Custody time limits

The following Corporate Crime practice note provides comprehensive and up to date legal information covering:

  • Custody time limits
  • The effect of expiry of the custody time limits
  • When an application should be made to extend custody time limits
  • Criteria for extending the custody time limits
  • Good and sufficient cause
  • Due expedition
  • Assessing whether lack of safe court space during the pandemic is a ‘sufficient’ cause
  • Procedure for applying to extend the custody time limits

Custody time limits

The Prosecution of Offences (Custody Time Limits) Regulations 1987, SI 1987/299 (CTLR 1987), as amended, made under the Prosecution of Offences Act 1985 (POA 1985), impose time limits on the length of time an accused can be kept in custody before their trial.

They impose the following maximum time limits:

  1. 70 days between the defendant’s first appearance in the magistrates’ court and committal proceedings

  2. 70 days between the defendant’s first appearance and summary trial for an offence that is triable either way, reduced to 56 days if the decision for summary trial is taken within 56 days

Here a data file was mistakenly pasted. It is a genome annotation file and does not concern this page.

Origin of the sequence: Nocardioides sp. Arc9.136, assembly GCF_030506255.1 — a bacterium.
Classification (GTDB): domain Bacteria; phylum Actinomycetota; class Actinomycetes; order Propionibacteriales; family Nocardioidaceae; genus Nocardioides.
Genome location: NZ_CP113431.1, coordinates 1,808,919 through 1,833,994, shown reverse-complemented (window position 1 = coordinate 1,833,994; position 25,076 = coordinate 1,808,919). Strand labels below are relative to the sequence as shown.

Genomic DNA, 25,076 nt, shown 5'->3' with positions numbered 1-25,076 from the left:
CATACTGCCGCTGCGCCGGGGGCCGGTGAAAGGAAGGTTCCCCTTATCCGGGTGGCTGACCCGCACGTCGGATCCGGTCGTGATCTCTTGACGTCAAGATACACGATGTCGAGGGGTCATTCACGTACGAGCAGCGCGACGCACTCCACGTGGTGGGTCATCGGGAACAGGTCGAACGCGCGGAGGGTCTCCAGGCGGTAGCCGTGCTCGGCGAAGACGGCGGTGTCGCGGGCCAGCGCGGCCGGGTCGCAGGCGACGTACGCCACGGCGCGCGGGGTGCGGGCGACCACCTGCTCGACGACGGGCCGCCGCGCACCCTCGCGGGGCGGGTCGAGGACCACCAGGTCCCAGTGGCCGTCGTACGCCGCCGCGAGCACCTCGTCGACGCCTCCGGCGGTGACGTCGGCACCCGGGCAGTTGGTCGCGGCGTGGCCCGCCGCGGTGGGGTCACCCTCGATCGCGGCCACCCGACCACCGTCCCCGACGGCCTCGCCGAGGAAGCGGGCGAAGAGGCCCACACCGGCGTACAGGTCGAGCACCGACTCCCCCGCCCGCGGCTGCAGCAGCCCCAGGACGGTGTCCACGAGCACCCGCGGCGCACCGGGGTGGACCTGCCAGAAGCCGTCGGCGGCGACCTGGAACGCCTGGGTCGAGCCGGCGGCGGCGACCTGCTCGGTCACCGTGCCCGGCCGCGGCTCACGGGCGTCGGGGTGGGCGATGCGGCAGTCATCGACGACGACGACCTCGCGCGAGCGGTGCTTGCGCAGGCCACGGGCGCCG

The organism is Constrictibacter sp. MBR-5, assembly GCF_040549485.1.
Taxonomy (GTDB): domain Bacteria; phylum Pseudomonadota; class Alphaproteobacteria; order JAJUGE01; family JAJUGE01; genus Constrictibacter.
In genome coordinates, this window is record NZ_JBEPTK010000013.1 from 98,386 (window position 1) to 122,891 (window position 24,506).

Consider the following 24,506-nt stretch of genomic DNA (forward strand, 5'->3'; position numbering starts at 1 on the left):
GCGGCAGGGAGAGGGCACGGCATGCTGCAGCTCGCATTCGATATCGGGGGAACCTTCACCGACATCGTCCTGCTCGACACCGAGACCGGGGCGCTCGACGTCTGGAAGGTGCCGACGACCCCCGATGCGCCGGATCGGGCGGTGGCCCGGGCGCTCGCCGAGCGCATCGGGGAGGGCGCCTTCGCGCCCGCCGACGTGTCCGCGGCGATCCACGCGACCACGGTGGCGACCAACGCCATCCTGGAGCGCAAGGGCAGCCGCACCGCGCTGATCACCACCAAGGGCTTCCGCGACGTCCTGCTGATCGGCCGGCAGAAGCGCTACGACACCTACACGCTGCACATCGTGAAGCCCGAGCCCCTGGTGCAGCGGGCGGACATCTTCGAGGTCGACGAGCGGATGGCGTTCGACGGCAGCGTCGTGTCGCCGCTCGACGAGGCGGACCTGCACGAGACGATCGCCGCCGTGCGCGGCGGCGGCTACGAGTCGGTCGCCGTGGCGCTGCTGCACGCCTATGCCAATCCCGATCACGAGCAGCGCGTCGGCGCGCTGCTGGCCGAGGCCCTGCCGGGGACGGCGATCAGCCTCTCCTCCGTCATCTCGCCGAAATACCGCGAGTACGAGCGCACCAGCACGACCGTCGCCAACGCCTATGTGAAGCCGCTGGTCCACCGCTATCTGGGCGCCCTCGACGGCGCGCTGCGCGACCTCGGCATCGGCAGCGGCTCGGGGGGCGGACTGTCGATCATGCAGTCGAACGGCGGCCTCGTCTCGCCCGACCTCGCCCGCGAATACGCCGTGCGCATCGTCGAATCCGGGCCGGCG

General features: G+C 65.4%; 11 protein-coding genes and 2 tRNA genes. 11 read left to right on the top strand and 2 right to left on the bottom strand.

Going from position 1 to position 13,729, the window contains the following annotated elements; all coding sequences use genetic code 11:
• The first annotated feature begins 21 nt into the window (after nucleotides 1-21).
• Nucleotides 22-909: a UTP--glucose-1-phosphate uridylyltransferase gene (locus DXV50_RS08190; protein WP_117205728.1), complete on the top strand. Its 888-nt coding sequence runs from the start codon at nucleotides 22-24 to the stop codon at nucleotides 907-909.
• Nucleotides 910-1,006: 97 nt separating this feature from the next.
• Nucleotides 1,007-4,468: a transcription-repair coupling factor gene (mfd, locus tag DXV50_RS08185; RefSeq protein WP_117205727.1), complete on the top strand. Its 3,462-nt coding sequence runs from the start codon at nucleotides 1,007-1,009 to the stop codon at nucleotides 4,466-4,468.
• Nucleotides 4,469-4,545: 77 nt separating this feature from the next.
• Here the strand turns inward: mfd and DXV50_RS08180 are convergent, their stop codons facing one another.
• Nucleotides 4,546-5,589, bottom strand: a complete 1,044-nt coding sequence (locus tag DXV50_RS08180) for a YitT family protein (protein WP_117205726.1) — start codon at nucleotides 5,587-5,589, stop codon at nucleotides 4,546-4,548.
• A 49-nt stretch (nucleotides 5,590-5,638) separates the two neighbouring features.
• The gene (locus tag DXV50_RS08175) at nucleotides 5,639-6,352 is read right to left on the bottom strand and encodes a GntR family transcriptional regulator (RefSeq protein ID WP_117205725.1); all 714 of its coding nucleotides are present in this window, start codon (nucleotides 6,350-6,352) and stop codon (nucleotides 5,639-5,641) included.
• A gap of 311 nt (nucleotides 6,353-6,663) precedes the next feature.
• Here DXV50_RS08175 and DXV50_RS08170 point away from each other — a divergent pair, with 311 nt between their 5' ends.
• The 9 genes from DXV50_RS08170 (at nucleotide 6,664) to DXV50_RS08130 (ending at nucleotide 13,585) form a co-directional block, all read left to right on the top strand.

3. 56 days between the defendant’s first appearance and the start of the summary trial for summary-only offence

  4. 112 days from the defendant’s committal for trial to their arraignment (when the defendant is asked in the Crown Court to plead guilty or not guilty). This does not apply to any defendant under the age of 18. Note that between 28 September 2020 and 28 June 2021, in response to the coronavirus (COVID–19) pandemic, the period was extended to 168 days in order to increase the time defendants could be kept in custody while awaiting trial in the Crown Court, enabling the courts to deal with the backlog of trials which developed in light of the coronavirus pandemic. This temporary extension of time, which was introduced by the Prosecution of Offences

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